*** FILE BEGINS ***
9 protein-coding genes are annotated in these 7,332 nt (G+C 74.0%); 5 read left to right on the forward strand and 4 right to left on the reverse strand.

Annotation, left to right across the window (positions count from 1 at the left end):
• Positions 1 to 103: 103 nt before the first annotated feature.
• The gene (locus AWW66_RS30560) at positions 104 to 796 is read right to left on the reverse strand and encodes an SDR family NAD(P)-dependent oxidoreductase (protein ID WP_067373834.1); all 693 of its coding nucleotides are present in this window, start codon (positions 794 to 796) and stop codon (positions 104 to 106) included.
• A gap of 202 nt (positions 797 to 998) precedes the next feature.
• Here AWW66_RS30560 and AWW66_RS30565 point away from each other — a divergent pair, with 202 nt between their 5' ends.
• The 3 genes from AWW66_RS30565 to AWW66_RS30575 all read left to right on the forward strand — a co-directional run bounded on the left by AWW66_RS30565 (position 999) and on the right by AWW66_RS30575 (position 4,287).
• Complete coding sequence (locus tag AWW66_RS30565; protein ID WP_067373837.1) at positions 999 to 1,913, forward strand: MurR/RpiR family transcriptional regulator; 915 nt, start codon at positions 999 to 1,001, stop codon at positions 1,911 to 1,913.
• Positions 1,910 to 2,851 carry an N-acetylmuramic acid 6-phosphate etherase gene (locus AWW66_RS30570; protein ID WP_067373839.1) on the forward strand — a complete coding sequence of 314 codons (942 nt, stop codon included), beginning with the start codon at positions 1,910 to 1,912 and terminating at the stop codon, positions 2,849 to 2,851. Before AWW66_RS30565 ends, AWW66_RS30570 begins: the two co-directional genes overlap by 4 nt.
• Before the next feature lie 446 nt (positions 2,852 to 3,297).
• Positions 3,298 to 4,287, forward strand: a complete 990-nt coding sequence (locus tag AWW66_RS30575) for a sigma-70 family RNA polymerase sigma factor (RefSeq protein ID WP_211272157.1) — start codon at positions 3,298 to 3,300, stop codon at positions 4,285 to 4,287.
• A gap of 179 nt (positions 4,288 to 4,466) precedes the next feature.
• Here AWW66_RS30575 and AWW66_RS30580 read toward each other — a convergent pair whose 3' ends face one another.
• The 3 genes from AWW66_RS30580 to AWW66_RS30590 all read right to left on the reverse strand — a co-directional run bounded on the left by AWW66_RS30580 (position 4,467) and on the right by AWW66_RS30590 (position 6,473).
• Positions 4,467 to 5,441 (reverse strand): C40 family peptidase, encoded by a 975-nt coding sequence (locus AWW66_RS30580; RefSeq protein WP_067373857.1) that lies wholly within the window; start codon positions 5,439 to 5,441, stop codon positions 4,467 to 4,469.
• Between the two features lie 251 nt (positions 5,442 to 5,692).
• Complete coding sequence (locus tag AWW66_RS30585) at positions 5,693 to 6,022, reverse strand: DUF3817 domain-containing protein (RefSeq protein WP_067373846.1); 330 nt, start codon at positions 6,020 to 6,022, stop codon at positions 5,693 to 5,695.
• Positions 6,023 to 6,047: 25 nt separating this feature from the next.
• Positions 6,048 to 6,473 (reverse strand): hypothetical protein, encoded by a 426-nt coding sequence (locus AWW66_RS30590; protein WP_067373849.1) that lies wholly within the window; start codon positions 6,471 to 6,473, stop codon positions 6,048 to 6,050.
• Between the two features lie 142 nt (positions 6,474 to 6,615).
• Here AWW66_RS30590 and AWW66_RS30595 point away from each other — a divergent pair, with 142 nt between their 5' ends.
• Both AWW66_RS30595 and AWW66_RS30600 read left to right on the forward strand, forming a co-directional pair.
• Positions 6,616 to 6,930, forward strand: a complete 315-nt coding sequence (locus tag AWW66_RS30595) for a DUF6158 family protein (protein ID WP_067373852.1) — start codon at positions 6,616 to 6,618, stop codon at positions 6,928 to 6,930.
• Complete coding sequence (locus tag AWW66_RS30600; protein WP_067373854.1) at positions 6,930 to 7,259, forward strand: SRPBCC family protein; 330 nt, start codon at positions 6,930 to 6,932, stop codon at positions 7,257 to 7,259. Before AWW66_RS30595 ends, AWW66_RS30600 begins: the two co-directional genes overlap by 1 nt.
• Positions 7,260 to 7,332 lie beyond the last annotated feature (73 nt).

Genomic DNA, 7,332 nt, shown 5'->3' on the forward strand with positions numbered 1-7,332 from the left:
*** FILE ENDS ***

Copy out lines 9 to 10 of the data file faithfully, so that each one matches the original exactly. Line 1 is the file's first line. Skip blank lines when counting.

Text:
• Positions 1,910 to 2,851 carry an N-acetylmuramic acid 6-phosphate etherase gene (locus AWW66_RS30570; protein ID WP_067373839.1) on the forward strand — a complete coding sequence of 314 codons (942 nt, stop codon included), beginning with the start codon at positions 1,910 to 1,912 and terminating at the stop codon, positions 2,849 to 2,851. Before AWW66_RS30565 ends, AWW66_RS30570 begins: the two co-directional genes overlap by 4 nt.
• Before the next feature lie 446 nt (positions 2,852 to 3,297).